Objective: To provide an overview of the use of biologics in Taiwan, including the access to new biologics, the impact of this access on the growth of health-care expenditure, and the utilization patterns. Methods: We first conducted a market-level analysis to investigate the availability of global biologics in Taiwan as well as the growth and concentration of aggregate spending on biologics. We then conducted a patient-level analysis to investigate the costs and utilization patterns for selected new biologics. Results: We found that the concentration index is such that the 20 leading biologics in Taiwan account for more than 90% of the total spending on biologics. In our patient-level study on four biologics, the annual cost of treatment per patient ranged from NT$100,000 to NT$400,000. The prevalence rate of the user was between 6.5 and 37.2 per 100,000 of population. The treatment costs were inversely related to the prevalence rate of users. We also found that physicians in larger and public hospitals were more likely to prescribe new biologics to their patients compared with their counterparts practicing in smaller and private hospitals. In addition, we found that physicians were more likely to prescribe biologics to patients with more severe diseases and higher comorbidities. Conclusions: We conclude that public spending on biologics in Taiwan is highly targeted toward about 20 products with higher annual expenditures and growth rates and that the utilization of these biologics is targeted at a small number of patients. In addition, the access to these costly biologics is not uniform among patients in a country with universal coverage for prescription drugs.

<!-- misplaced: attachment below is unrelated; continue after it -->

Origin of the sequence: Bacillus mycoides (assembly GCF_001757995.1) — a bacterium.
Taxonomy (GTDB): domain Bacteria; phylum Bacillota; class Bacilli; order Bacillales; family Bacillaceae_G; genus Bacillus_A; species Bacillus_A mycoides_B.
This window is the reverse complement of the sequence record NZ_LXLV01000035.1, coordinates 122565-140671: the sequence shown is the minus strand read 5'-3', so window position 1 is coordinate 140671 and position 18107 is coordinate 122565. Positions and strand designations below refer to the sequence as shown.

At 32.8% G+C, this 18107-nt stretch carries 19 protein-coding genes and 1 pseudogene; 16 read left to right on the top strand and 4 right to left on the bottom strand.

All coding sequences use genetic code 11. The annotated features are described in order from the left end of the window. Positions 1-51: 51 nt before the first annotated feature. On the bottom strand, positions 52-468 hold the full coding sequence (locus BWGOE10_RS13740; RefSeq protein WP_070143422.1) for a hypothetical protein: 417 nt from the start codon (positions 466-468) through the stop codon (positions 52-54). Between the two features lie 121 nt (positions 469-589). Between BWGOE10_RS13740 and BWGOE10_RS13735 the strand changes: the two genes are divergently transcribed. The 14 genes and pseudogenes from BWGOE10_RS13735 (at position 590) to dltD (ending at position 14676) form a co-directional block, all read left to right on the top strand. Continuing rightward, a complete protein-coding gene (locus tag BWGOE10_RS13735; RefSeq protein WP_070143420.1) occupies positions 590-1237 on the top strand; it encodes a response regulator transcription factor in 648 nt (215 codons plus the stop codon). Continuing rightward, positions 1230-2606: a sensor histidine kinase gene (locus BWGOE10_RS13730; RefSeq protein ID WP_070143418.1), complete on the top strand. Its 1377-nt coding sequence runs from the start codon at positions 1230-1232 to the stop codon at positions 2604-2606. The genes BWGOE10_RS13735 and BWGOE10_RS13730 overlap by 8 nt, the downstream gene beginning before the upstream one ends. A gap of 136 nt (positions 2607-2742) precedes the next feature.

All Science Journal Classification (ASJC) codes
- Health Policy
- Public Health, Environmental and Occupational Health